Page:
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Reuters Health Information: Liver transplant more than just "swapping out a carburetor"

Liver transplant more than just "swapping out a carburetor"

Last Updated: 2014-07-31

By Megan Brooks

NEW YORK (Reuters Health) - Long-term complications can plague recipients of liver transplantation, a new study shows.

It found that biliary and vascular complications are a challenge for recipients of living donor liver transplant (LDLT), while renal impairment, cardiac complications, and recurrent cirrhosis are more probable in recipients of deceased donor liver transplant (DDLT).

And not all complications resolve.

"I think some transplant physicians and patients may think of organ transplant as swapping out a carburetor - 'Oh my liver is failing, my kidney doesn't work, I'll swap it out,'" Dr. Ben Samstein, surgical director of the Living Donor Liver Transplant Program at Columbia University College of Physicians and Surgeons in New York City, noted in an interview with Reuters Health.

"Fundamentally, for anyone who is taking care of people with end-stage organ disease, we don't want the quality or quantity of their life to be marked by only one organ. On the other hand, doing a liver transplant does affect multiple areas of your life," he said.

Dr. Samstein and colleagues studied long-term complications of DDLT and LDLT in the Adult-to-Adult Living Donor Liver Transplantation Cohort Study.

Dr. Samstein presented the study findings during the July 28 Plenary Session at the 2014 World Transplant Congress in San Francisco.

What's "unique" about the study, he said, "is that we looked at the totality of the experience for someone undergoing a liver transplant, what are the challenges they face not just immediately after surgery but many years after surgery. Many of the patients were followed for as long as 10 years."

The researchers had data on 471 recipients of DDLT and 565 recipients of LDLT.

Recipients of LDLT were more likely to be white and have cholestatic liver disease, whereas DDLT recipients were more likely to have hepatocellular carcinoma (HCC), be in the ICU, be on a ventilator, or have ascites.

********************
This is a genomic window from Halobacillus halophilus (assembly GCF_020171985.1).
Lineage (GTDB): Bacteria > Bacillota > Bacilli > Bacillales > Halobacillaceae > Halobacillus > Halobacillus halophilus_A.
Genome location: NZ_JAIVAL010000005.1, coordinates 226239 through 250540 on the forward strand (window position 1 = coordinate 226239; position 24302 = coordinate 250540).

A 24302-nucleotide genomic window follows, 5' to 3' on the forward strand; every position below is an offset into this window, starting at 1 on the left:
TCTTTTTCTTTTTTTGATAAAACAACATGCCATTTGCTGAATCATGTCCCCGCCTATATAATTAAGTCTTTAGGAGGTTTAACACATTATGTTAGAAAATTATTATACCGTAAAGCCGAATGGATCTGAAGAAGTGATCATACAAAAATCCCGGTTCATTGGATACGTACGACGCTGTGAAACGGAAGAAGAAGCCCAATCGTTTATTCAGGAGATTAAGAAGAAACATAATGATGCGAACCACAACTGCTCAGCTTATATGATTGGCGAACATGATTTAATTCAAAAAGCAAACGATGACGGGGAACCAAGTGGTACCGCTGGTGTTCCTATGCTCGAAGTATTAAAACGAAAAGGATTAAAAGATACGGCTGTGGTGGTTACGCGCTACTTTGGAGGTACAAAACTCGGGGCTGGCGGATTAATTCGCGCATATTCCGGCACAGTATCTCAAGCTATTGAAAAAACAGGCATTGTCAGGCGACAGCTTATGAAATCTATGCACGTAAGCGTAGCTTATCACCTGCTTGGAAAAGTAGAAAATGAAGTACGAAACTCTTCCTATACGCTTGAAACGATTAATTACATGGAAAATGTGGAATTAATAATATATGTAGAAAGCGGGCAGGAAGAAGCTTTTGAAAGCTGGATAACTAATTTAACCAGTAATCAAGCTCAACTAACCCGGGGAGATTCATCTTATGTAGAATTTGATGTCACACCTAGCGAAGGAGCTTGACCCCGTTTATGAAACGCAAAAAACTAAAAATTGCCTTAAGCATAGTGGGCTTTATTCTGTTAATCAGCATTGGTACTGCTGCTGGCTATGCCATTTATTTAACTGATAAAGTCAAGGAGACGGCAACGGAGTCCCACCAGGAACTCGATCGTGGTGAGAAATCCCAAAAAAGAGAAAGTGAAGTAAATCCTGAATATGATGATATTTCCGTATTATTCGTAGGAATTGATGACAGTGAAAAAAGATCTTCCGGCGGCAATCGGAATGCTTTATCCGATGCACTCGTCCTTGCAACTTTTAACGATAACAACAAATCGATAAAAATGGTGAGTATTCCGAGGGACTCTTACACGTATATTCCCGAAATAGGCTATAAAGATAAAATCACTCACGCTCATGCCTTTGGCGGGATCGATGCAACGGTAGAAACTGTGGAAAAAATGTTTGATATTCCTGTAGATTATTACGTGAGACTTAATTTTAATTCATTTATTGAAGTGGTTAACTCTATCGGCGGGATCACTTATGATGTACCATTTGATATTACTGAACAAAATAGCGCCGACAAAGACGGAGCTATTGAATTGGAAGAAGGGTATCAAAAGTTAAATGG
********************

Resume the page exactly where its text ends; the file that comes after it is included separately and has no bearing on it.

More LDLT than DDLT recipients had a physiologic Model for End-Stage Liver Disease (MELD) score less than 21 at the time of the transplant (85% vs. 47%).

During follow up, at least one complication occurred in 70% of DDLT recipients and 73% of LDLT recipients.

Complications more probable in LDLT included bile leak, biliary stricture, hepatic artery thrombosis, and bacteremia.

In DDLT, ascites, intra-abdominal bleeding, cardiac complications, and recurrent cirrhosis were more probable.

There was a higher probability of grade 3 or 4 complications in LDLT recipients (28% vs. 20% at eight years; p=0.03), the researchers found.

Risk factors for grade 4 complications were donation after cardiac death, dialysis at transplant, ascites, and duration of operation, with no marked difference between DDLT and LDLT (hazard ratio, 0.89; p=0.60).

LDLT recipients were less apt to develop chronic kidney disease (HR, 0.41; p=0.02).

The vast majority of complications (95%) resolved in five years, with 86% of complications resolving in 12 months, with no statistical difference between DDLT and LDLT.

Biliary strictures, hernia, and vascular and psychological complications had the lowest probability of resolution within 12 months.

"Certain complications such as depression, anxiety, and hernia had a very low resolution," Dr. Samstein said. "If you developed a hernia, there was a significant chance that it would never be resolved. And if you developed depression, a substantial proportion" would continue to need medication for years, he explained.

"It's important for people undergoing a liver transplant to understand how it might affect their entire body, that recovery may be slow and that it may affect them for the rest of their lives," Dr. Samstein said.

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